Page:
Physiological and Biochemical Characteristics of Cinnamomum camphora in Response to Cu- and Cd-Contaminated Soil
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Copper (Cu) and cadmium (Cd) are ordinary heavy metals. Unreasonable development and utilization of these heavy metals will cause severe pollution to the soils and consequently bring damage to human health. Therefore, recovering soils polluted by heavy metals is crucial. An indoor pot experiment was carried out involving seven treatments, namely, low-concentration Cu stress (Cu1), high-concentration Cu stress (Cu2), low-concentration Cd stress (Cd1), high-concentration Cd stress (Cd2), low-concentration Cu–Cd combined stress (Cu1Cd1), and high-concentration Cu–Cd combined stress (Cu2Cd2), and an uncontaminated soil as a control. Results demonstrated that the net photosynthetic rate and chlorophyll content are approximately 8.36–72.51% and 7.22–36.50%, respectively, lower under the Cu, Cd, and Cu–Cd combined stresses than under the control. The net photosynthetic rates are higher under Cu2 and Cd2 than under Cu1 and Cd1; by contrast, the net photosynthetic rate of leaves is lower under Cu2Cd2 than under Cu1Cd1. The net photosynthesis rate of Cinnamomum camphora is significantly positively correlated with superoxide dismutase activity but is significantly negatively correlated with the total chlorophyll, malondialdehyde, soluble sugar, and proline contents. Young Cinnamomum camphora grows well under Cu, Cd, and Cu–Cd combined stresses and is applicable in ecologically restoring heavy metal–contaminated soils.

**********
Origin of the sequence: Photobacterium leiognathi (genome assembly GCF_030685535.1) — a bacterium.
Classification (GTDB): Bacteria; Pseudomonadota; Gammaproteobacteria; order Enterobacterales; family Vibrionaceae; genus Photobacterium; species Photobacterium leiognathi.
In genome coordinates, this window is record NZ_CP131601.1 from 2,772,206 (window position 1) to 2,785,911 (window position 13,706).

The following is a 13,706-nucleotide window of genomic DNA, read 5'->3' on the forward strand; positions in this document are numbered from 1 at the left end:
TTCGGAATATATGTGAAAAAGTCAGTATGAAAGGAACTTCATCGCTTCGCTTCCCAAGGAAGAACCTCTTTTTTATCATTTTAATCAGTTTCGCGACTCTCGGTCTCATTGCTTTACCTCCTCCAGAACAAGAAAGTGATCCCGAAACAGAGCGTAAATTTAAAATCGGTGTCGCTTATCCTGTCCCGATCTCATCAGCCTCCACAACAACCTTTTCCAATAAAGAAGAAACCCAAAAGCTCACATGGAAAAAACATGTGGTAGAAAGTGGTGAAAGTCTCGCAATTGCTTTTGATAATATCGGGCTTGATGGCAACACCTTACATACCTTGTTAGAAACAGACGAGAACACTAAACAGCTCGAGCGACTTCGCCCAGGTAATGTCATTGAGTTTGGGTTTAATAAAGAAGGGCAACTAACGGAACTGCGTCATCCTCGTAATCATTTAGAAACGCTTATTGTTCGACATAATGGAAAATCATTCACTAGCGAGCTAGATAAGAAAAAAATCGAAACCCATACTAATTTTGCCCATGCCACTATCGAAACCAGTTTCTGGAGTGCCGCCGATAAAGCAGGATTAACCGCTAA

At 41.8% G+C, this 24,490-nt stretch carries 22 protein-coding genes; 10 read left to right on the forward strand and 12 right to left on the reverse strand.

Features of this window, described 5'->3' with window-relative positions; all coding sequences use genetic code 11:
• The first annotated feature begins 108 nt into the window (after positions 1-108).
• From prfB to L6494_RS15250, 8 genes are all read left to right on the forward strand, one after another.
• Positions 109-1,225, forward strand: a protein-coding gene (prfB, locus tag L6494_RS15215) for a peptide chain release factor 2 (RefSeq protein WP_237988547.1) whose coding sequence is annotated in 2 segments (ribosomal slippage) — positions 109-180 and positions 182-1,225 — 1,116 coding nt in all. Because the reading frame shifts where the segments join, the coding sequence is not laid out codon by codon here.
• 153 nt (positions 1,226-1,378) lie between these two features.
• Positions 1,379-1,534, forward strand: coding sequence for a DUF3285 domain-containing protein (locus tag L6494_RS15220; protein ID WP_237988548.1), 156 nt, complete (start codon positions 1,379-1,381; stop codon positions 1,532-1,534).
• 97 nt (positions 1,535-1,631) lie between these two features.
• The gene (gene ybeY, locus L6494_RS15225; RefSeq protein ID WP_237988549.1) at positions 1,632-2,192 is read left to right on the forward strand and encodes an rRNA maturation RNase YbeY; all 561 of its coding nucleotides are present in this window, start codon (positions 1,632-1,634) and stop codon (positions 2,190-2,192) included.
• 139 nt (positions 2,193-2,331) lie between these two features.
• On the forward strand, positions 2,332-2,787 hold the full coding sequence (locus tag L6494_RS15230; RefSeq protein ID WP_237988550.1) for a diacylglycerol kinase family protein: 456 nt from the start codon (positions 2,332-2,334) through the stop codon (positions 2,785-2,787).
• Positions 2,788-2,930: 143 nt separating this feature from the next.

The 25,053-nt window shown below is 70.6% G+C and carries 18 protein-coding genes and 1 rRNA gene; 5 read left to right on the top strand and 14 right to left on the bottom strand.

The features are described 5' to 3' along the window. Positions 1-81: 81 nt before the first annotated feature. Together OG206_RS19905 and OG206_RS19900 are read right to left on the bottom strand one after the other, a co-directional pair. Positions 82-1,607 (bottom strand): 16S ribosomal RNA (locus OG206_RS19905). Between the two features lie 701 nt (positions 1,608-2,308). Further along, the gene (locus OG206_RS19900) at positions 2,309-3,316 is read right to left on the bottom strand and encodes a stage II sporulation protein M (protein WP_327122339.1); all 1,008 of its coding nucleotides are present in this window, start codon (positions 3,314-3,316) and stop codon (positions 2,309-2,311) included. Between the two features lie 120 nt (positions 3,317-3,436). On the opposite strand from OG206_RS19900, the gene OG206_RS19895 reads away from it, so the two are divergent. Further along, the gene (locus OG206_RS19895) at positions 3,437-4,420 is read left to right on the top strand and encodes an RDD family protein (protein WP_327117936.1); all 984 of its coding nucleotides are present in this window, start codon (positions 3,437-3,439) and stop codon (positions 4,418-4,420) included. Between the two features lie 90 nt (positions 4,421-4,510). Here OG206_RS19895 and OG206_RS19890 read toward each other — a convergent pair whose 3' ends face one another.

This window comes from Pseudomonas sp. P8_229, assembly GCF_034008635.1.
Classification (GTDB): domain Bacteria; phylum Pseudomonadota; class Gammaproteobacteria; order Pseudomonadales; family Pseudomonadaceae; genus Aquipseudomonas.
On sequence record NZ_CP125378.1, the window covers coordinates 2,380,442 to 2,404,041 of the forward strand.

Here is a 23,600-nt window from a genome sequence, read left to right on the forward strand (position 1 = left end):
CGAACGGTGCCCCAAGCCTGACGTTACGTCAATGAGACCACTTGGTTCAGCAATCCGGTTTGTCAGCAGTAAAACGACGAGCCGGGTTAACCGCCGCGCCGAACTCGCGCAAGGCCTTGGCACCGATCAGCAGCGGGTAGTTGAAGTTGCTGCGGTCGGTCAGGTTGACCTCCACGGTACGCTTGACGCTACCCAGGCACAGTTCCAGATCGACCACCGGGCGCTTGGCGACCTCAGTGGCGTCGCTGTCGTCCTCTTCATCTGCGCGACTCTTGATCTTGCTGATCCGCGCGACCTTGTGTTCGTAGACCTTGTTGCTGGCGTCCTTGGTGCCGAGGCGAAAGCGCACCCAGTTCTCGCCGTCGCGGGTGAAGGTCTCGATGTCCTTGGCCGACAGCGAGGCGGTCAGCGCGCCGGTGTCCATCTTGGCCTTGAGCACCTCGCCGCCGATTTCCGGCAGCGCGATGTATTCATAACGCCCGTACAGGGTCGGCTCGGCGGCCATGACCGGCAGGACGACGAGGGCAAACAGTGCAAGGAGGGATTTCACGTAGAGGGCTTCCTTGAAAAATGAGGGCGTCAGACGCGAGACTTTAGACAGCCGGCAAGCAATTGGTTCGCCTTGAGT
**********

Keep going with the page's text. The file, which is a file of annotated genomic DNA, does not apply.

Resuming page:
KeywordsYoung Cinnamomum camphora Heavy-metal stress Combined pollution Physiology Biochemistry
This work was financially supported by the Science and Technology Key Project of Jiangxi Provincial Department of Education (GJJ20180921), National Natural Science Foundation of China (31460149), Key Project of Jiangxi Provincial Department of Science and Technology (20171ACH80016), Special Graduate Student Innovation Fund of Jiangxi Province in 2017 (YJSCX20170008), and the fund of State Key Laboratory of Soil Erosion and Dryland Farming on the Loess Plateau (K318009902-1414).
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